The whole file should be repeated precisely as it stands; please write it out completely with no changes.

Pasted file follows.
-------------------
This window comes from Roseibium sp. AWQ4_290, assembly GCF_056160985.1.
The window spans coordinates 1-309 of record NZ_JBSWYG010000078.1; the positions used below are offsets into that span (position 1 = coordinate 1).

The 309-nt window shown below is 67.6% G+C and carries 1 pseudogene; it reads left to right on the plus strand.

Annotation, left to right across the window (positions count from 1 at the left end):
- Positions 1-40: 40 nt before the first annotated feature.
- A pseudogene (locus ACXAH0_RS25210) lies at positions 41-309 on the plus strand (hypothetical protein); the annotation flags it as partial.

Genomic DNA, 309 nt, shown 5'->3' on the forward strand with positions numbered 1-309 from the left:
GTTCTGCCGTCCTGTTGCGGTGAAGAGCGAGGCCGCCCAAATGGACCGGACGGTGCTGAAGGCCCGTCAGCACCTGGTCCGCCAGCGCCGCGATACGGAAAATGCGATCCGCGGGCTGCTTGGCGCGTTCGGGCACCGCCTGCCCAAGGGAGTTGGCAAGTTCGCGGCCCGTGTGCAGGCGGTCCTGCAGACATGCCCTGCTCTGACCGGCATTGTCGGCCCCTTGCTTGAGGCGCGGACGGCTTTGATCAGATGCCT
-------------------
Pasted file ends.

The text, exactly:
This window comes from Roseibium sp. AWQ4_290, assembly GCF_056160985.1.
The window spans coordinates 1-309 of record NZ_JBSWYG010000078.1; the positions used below are offsets into that span (position 1 = coordinate 1).

The 309-nt window shown below is 67.6% G+C and carries 1 pseudogene; it reads left to right on the plus strand.

Annotation, left to right across the window (positions count from 1 at the left end):
- Positions 1-40: 40 nt before the first annotated feature.
- A pseudogene (locus ACXAH0_RS25210) lies at positions 41-309 on the plus strand (hypothetical protein); the annotation flags it as partial.

Genomic DNA, 309 nt, shown 5'->3' on the forward strand with positions numbered 1-309 from the left:
GTTCTGCCGTCCTGTTGCGGTGAAGAGCGAGGCCGCCCAAATGGACCGGACGGTGCTGAAGGCCCGTCAGCACCTGGTCCGCCAGCGCCGCGATACGGAAAATGCGATCCGCGGGCTGCTTGGCGCGTTCGGGCACCGCCTGCCCAAGGGAGTTGGCAAGTTCGCGGCCCGTGTGCAGGCGGTCCTGCAGACATGCCCTGCTCTGACCGGCATTGTCGGCCCCTTGCTTGAGGCGCGGACGGCTTTGATCAGATGCCT